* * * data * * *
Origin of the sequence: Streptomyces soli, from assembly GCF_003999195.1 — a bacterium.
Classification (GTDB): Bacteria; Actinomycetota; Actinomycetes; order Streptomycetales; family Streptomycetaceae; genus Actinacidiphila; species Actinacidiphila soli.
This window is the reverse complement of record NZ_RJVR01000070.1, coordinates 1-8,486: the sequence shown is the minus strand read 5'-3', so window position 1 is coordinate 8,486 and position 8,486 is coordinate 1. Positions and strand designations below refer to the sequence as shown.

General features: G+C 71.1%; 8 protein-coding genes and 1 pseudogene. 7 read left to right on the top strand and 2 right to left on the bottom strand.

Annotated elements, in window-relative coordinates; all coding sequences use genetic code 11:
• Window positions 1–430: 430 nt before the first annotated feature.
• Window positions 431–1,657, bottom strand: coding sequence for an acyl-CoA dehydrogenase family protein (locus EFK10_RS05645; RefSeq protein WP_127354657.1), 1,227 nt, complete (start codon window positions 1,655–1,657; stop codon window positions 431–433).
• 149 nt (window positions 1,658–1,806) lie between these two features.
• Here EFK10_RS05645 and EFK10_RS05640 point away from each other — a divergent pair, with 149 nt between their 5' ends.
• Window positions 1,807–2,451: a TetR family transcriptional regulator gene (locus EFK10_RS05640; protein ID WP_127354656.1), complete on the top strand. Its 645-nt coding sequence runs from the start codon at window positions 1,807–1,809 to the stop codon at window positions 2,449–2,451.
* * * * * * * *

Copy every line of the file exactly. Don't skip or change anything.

Origin of the sequence: Streptomyces soli, from assembly GCF_003999195.1 — a bacterium.
Classification (GTDB): Bacteria; Actinomycetota; Actinomycetes; order Streptomycetales; family Streptomycetaceae; genus Actinacidiphila; species Actinacidiphila soli.
This window is the reverse complement of record NZ_RJVR01000070.1, coordinates 1-8,486: the sequence shown is the minus strand read 5'-3', so window position 1 is coordinate 8,486 and position 8,486 is coordinate 1. Positions and strand designations below refer to the sequence as shown.

General features: G+C 71.1%; 8 protein-coding genes and 1 pseudogene. 7 read left to right on the top strand and 2 right to left on the bottom strand.

Annotated elements, in window-relative coordinates; all coding sequences use genetic code 11:
• Window positions 1–430: 430 nt before the first annotated feature.
• Window positions 431–1,657, bottom strand: coding sequence for an acyl-CoA dehydrogenase family protein (locus EFK10_RS05645; RefSeq protein WP_127354657.1), 1,227 nt, complete (start codon window positions 1,655–1,657; stop codon window positions 431–433).
• 149 nt (window positions 1,658–1,806) lie between these two features.
• Here EFK10_RS05645 and EFK10_RS05640 point away from each other — a divergent pair, with 149 nt between their 5' ends.
• Window positions 1,807–2,451: a TetR family transcriptional regulator gene (locus EFK10_RS05640; protein ID WP_127354656.1), complete on the top strand. Its 645-nt coding sequence runs from the start codon at window positions 1,807–1,809 to the stop codon at window positions 2,449–2,451.